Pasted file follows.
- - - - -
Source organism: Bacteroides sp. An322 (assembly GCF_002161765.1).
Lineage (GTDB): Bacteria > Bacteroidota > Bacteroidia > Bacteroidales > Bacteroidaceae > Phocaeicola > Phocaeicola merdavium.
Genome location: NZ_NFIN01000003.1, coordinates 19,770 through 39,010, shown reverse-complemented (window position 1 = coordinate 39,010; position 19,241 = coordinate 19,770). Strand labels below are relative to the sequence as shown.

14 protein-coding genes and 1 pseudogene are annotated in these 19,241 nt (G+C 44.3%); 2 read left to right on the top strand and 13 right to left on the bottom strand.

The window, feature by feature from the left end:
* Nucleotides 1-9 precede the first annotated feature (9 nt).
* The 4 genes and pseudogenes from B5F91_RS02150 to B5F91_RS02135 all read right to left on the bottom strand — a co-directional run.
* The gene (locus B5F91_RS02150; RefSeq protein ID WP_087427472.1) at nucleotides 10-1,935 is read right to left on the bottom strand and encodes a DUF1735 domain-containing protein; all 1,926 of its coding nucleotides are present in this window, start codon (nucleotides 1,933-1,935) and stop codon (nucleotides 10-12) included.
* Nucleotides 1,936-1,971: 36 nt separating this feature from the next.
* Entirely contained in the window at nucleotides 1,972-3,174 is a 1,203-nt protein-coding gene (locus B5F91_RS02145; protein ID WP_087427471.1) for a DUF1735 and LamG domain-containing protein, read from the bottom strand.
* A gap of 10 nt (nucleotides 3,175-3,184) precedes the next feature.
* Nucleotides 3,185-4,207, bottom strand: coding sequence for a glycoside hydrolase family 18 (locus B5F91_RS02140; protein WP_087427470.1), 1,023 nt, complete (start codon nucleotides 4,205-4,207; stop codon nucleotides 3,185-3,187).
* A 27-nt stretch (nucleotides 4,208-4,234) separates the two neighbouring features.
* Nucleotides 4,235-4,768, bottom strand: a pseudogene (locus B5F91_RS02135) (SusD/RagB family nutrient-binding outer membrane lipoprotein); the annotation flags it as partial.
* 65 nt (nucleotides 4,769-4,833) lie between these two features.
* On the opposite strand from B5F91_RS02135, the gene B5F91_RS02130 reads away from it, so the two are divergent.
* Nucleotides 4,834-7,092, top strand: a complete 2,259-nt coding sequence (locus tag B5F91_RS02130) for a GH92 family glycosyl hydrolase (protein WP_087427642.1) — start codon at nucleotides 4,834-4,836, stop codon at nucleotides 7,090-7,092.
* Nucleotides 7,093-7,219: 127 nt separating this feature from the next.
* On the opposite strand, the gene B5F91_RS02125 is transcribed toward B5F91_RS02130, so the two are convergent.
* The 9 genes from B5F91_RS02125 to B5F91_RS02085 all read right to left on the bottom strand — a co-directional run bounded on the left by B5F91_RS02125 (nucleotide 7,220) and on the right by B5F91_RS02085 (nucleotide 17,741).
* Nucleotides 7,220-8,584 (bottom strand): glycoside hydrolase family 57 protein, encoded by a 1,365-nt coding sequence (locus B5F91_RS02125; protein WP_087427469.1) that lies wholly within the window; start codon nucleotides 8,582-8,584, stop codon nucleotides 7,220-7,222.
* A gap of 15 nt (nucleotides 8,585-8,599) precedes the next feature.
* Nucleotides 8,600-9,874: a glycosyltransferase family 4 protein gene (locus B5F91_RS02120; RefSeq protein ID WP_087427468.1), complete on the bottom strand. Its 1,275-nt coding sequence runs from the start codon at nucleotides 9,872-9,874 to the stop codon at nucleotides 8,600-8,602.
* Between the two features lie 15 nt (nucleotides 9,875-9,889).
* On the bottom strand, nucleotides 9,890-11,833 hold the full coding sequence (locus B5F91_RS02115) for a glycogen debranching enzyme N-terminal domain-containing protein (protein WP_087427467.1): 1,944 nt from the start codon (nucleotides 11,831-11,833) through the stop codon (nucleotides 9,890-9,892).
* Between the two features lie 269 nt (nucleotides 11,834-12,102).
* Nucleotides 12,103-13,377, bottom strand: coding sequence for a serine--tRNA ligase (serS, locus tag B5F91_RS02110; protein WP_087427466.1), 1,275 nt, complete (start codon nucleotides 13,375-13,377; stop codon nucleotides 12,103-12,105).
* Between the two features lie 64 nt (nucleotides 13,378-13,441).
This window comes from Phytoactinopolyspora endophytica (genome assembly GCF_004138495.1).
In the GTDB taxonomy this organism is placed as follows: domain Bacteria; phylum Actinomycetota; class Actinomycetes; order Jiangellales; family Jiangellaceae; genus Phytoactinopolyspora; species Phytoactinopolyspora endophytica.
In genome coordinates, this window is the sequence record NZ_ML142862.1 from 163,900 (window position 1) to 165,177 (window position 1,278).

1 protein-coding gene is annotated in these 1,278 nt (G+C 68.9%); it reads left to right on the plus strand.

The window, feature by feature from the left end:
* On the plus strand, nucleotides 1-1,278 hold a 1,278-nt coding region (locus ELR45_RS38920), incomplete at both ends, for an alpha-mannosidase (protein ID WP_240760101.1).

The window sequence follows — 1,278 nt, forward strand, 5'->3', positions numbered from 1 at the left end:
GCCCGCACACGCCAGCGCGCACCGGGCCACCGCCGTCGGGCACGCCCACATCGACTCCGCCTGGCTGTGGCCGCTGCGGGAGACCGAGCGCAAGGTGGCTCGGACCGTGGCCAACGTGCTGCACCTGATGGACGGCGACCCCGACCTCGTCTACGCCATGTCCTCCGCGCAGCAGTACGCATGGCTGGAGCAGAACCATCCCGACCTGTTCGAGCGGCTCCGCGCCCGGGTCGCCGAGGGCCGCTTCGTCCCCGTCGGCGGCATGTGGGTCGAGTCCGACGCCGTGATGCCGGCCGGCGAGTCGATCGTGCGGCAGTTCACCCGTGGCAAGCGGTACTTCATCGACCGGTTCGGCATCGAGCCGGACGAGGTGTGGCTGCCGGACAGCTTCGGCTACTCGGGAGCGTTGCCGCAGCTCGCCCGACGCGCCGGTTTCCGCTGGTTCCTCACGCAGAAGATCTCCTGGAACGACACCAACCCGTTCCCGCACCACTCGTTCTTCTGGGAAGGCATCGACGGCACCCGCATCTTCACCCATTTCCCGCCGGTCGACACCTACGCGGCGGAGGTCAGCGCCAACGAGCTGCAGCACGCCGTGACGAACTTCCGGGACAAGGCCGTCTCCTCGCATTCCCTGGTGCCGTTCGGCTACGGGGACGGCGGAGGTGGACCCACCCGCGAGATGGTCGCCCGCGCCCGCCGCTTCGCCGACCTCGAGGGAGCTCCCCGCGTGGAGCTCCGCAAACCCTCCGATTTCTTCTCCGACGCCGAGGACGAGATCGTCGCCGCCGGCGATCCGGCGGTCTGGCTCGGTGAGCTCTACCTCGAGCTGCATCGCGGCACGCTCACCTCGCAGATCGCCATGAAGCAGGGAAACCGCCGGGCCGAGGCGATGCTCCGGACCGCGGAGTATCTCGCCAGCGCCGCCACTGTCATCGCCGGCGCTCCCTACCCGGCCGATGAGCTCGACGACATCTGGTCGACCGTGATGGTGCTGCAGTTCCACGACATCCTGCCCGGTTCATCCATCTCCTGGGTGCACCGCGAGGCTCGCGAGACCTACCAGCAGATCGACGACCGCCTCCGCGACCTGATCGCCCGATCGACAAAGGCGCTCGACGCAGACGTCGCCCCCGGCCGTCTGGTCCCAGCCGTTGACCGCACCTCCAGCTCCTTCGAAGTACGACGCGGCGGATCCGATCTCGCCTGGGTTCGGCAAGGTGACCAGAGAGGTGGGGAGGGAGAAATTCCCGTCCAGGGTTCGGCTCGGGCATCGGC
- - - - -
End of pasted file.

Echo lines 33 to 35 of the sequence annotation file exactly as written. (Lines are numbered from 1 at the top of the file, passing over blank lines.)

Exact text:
The window, feature by feature from the left end:
* On the plus strand, nucleotides 1-1,278 hold a 1,278-nt coding region (locus ELR45_RS38920), incomplete at both ends, for an alpha-mannosidase (protein ID WP_240760101.1).

The window sequence follows — 1,278 nt, forward strand, 5'->3', positions numbered from 1 at the left end: